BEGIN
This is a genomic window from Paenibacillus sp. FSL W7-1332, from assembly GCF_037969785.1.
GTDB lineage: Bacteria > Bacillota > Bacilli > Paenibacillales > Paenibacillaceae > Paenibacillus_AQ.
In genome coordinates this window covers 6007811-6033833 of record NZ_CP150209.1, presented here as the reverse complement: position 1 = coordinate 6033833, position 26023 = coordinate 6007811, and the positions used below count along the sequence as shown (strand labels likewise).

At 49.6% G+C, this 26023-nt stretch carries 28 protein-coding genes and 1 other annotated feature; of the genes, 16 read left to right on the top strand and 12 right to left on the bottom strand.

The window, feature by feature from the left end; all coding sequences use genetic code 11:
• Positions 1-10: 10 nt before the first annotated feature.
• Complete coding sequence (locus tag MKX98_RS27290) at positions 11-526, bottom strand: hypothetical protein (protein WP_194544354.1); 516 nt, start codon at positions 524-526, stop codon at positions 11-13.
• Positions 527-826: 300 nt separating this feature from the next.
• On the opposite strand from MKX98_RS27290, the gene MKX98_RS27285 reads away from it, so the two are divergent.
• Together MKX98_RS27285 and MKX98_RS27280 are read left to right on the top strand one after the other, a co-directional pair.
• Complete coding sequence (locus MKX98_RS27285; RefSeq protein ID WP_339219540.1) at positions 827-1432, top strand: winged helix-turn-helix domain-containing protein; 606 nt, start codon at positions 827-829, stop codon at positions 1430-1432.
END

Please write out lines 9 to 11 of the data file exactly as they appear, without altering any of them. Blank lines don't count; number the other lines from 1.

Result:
• On the opposite strand from MKX98_RS27290, the gene MKX98_RS27285 reads away from it, so the two are divergent.
• Together MKX98_RS27285 and MKX98_RS27280 are read left to right on the top strand one after the other, a co-directional pair.
• Complete coding sequence (locus MKX98_RS27285; RefSeq protein ID WP_339219540.1) at positions 827-1432, top strand: winged helix-turn-helix domain-containing protein; 606 nt, start codon at positions 827-829, stop codon at positions 1430-1432.